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Differentiating heavy from light drinkers by neural responses to visual alcohol cues and other motivational stimuli

Ihssen, Niklas, Cox, William, Wiggett, A., Fadardi, J. S. and Linden, David Edmund Johannes 2011. Differentiating heavy from light drinkers by neural responses to visual alcohol cues and other motivational stimuli. Cerebral Cortex 21 (6) , pp. 1408-1415. 10.1093/cercor/bhq220

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Abstract

The course to alcohol dependence often starts with a preclinical period of heavy drinking. The present article reports functional magnetic resonance imaging data showing that even this pattern of alcohol consumption is associated with maladaptive neural responses to alcohol and other stimuli. When participants were confronted with visual cues related to alcohol, heavy drinkers showed amplified blood oxygen level–dependent signal responses in specific emotional areas (insular cortex) and in parts of the brain’s reward circuitry (ventral striatum). This neuronal amplification was not present in light drinkers. Crucially, at the same time heavy drinkers showed reduced responses in frontal areas to pictures related to higher order life goals and in the cingulate cortex to appetitive food stimuli, suggesting that they have difficulty finding alternative, socially desirable goals. Using discriminant function analysis, we demonstrate that the combination of alcohol-related overactivation and underactivation to alternative goals allows heavy and light drinkers to be differentiated with a high degree of precision. Our findings highlight the diagnostic value of functional brain mapping of cue reactivity. Imaging measures may help to identify addictive dispositions in preclinical stages and to clarify the mechanisms that underlie the development and maintenance of alcohol dependence.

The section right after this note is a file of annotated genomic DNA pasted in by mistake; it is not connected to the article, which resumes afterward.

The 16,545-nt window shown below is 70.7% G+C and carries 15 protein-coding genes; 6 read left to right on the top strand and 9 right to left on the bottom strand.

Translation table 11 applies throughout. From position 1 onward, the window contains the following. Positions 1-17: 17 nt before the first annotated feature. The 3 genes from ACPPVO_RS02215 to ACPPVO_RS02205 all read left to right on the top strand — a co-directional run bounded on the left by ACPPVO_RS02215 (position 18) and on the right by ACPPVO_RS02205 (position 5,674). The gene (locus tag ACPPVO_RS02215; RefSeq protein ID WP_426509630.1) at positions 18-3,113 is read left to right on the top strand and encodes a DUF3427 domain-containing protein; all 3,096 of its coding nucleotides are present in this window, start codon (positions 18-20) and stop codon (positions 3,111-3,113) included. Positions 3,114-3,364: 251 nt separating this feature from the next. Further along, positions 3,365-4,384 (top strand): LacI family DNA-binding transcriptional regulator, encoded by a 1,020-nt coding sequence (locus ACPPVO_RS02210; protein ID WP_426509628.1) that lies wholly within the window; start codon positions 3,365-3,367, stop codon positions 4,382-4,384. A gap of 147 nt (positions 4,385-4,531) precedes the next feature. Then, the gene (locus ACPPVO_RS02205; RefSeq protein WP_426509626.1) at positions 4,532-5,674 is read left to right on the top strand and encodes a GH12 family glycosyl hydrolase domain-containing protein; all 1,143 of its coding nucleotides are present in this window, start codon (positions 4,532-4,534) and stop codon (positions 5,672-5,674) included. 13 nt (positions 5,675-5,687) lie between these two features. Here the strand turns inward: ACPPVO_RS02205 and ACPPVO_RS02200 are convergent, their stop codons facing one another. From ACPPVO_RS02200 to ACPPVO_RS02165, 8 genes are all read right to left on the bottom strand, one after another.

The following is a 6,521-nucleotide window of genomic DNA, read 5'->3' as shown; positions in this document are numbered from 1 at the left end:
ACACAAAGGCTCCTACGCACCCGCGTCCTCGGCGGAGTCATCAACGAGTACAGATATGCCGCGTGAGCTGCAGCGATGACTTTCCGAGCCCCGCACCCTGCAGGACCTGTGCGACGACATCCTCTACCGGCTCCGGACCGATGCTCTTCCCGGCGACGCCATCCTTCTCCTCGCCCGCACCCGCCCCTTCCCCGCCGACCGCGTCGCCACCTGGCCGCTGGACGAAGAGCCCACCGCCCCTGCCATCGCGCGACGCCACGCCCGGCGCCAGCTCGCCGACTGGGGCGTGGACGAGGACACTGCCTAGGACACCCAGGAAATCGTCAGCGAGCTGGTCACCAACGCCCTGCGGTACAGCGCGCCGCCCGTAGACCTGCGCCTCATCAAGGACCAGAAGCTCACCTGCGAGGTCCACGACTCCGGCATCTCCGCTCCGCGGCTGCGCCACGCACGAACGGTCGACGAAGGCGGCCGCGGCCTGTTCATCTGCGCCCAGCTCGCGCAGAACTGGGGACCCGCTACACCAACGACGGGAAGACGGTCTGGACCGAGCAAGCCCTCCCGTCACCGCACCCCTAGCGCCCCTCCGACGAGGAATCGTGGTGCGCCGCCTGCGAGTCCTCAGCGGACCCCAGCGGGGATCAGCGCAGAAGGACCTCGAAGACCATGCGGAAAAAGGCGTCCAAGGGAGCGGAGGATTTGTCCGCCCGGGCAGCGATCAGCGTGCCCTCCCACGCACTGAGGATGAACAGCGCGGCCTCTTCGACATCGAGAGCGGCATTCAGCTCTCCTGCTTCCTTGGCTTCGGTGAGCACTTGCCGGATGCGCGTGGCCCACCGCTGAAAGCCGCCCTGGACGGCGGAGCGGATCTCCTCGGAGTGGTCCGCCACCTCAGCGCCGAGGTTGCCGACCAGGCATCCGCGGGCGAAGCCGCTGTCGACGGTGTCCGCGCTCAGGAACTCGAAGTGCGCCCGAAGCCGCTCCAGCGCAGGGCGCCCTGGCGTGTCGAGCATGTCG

Item Type: Article
Date Type: Publication
Status: Published
Schools: MRC Centre for Neuropsychiatric Genetics and Genomics (CNGG)
Medicine
Psychology
Neuroscience and Mental Health Research Institute (NMHRI)
Subjects: R Medicine > R Medicine (General)
R Medicine > RC Internal medicine > RC0321 Neuroscience. Biological psychiatry. Neuropsychiatry
Uncontrolled Keywords: addiction; alcohol abuse; alcoholism; brain imaging; fMRI
Publisher: Oxford Journals
ISSN: 1047-3211
Last Modified: 08 May 2019 02:20
URI: http://orca.cf.ac.uk/id/eprint/26804

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